How do you prepare for speaking in front of different types of audiences?

Hi Alycia! Your biography says you have spoken in lots of diverse places. I’m wondering, how do you prepare for speaking in front of different crowds, like universities compared to prisons? Have you found that regardless of the venue, people ask about the same questions, or do particular types of speeches tend to resonate with particular crowds? Thanks!!!

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Hi @Olivia_Davis!

The question you ask is a good one. I have often quipped that, “Apologists are just Theologians who are good communicators”. What I mean by that is that we as people are skilled in a variety of ways. Some are able to spend hours in the rigors of study, others are able to spend hours laboring over the words to write in a particular book or piece etc. But being able to communicate well what you learn I think is important to the Apologist. It’s one thing to know material or information, it is another thing to be able explain it to another person.

Why did I go through all that? Because your question is an important one for those reasons. Doing your best to get to know your audience ahead of time helps you to be a better communicator. When you know the questions that people are asking, you will communicate the information differently. In other words, while you may be speaking on the same topic in two different places, your angle or approach may change based on the location. For example, when you speak at many prestigious Universities, the students are often looking for you to engage with the head as well as the heart. When speaking there, you want to make sure you can provide rational reasons for Christianity when you are speaking of its relevance to the individual. However, when I spoke in rural Iowa a few years back, the pastor specifically asked me not to take the head approach as that is not where his congregation is at. Rather, they needed someone to speak to the heart. When I go to India, a society where many beliefs are accepted as true, I focus on demonstrating what makes Christianity separate and distinct from the rest.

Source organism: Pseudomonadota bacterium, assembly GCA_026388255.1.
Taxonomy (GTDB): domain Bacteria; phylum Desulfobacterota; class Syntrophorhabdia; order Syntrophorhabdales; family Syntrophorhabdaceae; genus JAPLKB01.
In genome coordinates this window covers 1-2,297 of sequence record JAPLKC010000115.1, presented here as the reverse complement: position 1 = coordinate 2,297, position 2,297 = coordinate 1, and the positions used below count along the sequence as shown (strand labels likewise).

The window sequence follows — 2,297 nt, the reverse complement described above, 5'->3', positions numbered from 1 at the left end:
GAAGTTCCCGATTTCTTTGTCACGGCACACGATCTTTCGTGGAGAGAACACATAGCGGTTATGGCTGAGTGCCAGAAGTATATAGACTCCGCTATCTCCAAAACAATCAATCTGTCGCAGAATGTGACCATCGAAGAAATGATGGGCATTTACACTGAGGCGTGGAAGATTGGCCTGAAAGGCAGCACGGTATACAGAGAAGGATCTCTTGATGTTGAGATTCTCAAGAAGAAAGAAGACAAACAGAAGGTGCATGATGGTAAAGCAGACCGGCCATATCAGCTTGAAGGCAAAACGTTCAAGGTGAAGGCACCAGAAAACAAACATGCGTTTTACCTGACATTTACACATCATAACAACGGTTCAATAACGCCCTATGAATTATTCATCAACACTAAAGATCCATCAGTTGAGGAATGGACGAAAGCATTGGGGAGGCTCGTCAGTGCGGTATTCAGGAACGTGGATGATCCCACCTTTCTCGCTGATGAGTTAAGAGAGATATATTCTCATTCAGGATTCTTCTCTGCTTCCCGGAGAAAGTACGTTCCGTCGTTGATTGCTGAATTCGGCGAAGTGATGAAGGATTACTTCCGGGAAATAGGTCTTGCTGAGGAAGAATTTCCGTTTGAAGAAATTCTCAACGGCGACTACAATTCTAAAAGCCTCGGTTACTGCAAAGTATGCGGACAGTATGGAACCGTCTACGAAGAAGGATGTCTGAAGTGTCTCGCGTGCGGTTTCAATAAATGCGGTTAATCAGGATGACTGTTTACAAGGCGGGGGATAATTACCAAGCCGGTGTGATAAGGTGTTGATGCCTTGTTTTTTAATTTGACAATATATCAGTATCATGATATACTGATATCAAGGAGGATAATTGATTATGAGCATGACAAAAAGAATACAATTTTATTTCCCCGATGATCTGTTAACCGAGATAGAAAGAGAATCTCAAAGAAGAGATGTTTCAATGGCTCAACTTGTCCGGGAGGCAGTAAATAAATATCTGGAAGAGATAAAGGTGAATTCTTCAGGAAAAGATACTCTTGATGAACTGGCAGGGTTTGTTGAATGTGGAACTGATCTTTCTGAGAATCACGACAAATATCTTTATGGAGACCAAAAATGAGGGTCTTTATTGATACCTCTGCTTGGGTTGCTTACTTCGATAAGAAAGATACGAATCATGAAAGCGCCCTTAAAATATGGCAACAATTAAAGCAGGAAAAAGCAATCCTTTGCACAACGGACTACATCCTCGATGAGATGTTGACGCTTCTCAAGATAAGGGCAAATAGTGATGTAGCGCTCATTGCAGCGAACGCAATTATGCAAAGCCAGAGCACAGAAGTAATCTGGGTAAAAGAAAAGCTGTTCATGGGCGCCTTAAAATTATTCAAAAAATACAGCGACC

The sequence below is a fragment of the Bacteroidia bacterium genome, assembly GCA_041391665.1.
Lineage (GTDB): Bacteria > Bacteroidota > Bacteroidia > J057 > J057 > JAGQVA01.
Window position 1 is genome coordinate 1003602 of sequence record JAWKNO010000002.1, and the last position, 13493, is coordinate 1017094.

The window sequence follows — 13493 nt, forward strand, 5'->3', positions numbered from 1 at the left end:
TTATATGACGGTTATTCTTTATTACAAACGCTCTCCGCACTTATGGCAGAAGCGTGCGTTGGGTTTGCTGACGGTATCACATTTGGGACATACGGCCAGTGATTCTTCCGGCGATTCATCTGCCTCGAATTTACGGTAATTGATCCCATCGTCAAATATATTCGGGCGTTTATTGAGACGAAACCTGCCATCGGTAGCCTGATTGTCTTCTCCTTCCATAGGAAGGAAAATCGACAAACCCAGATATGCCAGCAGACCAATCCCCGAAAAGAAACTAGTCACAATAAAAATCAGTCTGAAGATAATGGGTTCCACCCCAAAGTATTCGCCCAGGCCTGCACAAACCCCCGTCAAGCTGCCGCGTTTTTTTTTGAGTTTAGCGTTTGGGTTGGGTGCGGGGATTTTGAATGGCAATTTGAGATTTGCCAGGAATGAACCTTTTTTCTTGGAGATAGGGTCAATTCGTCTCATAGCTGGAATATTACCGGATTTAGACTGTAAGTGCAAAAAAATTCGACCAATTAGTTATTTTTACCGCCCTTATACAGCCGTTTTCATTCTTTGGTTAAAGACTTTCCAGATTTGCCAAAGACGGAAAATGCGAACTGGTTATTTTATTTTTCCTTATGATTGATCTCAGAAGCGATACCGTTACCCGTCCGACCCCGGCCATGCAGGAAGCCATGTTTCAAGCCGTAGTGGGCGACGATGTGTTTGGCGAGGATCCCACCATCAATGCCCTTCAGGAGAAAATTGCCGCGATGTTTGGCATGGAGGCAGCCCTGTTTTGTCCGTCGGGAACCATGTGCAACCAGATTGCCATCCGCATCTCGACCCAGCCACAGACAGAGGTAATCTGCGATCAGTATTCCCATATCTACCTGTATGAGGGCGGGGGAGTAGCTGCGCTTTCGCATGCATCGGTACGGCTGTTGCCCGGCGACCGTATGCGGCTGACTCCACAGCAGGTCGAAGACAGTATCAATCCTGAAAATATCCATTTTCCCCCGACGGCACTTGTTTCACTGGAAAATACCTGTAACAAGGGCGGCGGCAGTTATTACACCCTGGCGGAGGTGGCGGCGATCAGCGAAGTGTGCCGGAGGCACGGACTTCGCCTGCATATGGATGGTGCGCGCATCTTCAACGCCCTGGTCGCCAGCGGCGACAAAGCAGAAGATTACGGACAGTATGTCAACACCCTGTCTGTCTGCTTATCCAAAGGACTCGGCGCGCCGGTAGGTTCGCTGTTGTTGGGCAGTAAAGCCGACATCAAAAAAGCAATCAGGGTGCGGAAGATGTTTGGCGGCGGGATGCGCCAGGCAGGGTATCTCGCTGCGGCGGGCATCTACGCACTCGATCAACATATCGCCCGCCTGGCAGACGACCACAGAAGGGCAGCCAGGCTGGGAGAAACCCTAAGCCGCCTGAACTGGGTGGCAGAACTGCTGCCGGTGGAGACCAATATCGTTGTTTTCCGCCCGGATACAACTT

So, when I am asked to speak at a venue, I always speak to the host. I want to do my best to understand where they are coming from, and about their expected audience. That helps me better prepare and better reach and connect with the audience.

In regards to what kind of questions people are asking, many are the same, no matter where I am. While questions may differ initially in terms of specifics, they tend to be more broad in topic. For example, popular questions now are, God of the OT, the hiddenness of God, and Why would a loving God send people to hell? While they are specific in the way they are asked, they all share a common thread- Is the Character of God in Christianity really good?

Finally, I think the younger the crowd, the more they are interested in evidence and rationality. They aren’t going to believe just because someone says it, they need more. And that’s fair. The younger generation is quite educated and is encouraged to approach their subject of study such as, mathematics, science, computer, medical fields etc. with an intellectual and academic approach. Why should they be asked to abandon that when it comes to Christianity?

Hope that helps!
@Alycia_Wood

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This is exactly what I needed! Thank you so much for clarifying this for me! I feel like I have a perfectly fresh perspective now on how to approach all people. Thank you so much for your very thorough and thoughtful answer!

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